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course#3 - Restoration and building of 


 This course builds up on the masonry course#2  and presents an introduction into the art of building dry walls using field stones without or with lime sealing.  A major attraction of the Poitou-Charentes region in France are the many "dry walls" to be found on historic buildings.  On the outside mostly protected by roughcast, they can in most cases be admired inside agricultural buildings.  The following pictures were taken in the right wing commons building which has burned down in 1989.  This building has been saved in extremis by covering it with a new roof in 1997/8.  

These walls are a fine example of early 18th century dry wall building using field stones.  They show a regular pattern of stones with flat layers at distances of roughly 50 cm.  On the left picture such a layer can be seen on the bottom of the opening and the next just above the third big stone (big - medium - big) on the left edge of the opening.  Note that far bigger blocks are used to consolidate the opening.  

The interest of these walls stems from the fact that the patterns are sufficiently regular to give a harmonic impression, yet sufficiently irregular to be interesting and lively.  The interstices between the stones are minimal and at least at the outer surfaces of the walls most of the forces are direct stone to stone forces.  They are thus dry walls in spite of the fact that these walls are bound with earth.  In the middle picture holes for former beams can be seen. In the right picture there is a problem area in the upper center due to excessive alignment of interstices.  

Practically all stones are lying in their natural horizontal position with the stone layers lying horizontal.  Particularly lime stones as used in these walls are layered almost like pieces of wood.  The stones must lie in the same position as in the mother rocks.  Placing such stones in a vertical position would lead to cracks and erosion.   Note the treatment of the large blocks in the right picture: their large and regular surfaces are made up by piles of up to three smaller stones making the bridge to the next block.  All of the nice surfaces are turned towards the outsides of the wall.  To a large extent they have been treated in a very rough way with a chisel.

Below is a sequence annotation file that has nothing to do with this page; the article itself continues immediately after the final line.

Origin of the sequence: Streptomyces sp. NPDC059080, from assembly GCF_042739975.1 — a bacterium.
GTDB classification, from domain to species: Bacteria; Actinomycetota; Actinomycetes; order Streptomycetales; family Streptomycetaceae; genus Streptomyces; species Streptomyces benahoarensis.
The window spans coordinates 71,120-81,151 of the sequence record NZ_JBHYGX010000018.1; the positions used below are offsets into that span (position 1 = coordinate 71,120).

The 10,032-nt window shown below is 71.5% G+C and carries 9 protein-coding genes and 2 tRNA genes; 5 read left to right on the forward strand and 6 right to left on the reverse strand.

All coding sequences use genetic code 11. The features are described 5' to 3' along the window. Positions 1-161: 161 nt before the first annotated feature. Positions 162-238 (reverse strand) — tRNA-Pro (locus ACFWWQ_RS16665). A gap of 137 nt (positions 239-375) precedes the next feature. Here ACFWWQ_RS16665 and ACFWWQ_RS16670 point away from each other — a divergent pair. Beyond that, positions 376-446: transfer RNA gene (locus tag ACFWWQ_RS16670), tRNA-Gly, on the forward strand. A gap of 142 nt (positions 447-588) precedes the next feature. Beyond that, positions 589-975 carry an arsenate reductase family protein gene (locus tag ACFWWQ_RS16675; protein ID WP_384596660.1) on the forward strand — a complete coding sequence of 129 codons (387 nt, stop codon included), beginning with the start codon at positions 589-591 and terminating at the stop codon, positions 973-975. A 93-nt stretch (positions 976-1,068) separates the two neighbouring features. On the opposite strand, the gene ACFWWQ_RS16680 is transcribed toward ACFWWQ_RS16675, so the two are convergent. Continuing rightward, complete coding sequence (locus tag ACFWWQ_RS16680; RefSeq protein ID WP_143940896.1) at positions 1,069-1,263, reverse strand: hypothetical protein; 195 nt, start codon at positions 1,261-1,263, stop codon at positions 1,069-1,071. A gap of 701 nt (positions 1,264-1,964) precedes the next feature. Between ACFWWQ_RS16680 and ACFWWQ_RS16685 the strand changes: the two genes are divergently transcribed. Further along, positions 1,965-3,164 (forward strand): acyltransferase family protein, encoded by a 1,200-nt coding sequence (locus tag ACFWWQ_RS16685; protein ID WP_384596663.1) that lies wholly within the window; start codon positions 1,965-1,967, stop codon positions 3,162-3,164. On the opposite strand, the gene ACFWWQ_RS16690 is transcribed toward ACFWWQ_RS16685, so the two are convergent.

Towards the inside of the wall the fit of the stones of such walls is far less perfect (see pictures of lesson 3).  It is essential that these walls contain keys made up of larger elongated blocks or large plates holding the two sides together.   The treatment of corners and openings with large blocks is a further method to contribute to the stability.  Very large and tall walls are often stabilized by columns of cut stones alternatively cut flat and large, and tall and narrow, respectively.

The two following pictures show the effect of exposure to rain of such earth bound walls.  These walls have collapsed after exposure of just a little over 5 years.  Please note the large content of soil.  This shows that this are true dry walls only on the surfaces.  This is the reason why such walls often split in two halves when exposed to rain.  They pose a great danger of course when ready to peel off.  The lime stones of the Charente region in France take up water readily and are thus sensitive to cracking due to ice formation.  This is probably the reason why most of the historic buildings in this region have roughcasts.


Most of the inner walls of this building had indeed to be taken down as too much damaged by the fire and the rain.  The inner walls are thinner and were thus far more damaged than the outer walls.  The inner walls were also exposed to the fire on both sides and thus far more damaged.  For this reason only two walls which were not touched by the fire could be left.  All of the other inner walls had to be removed for static and safety reasons.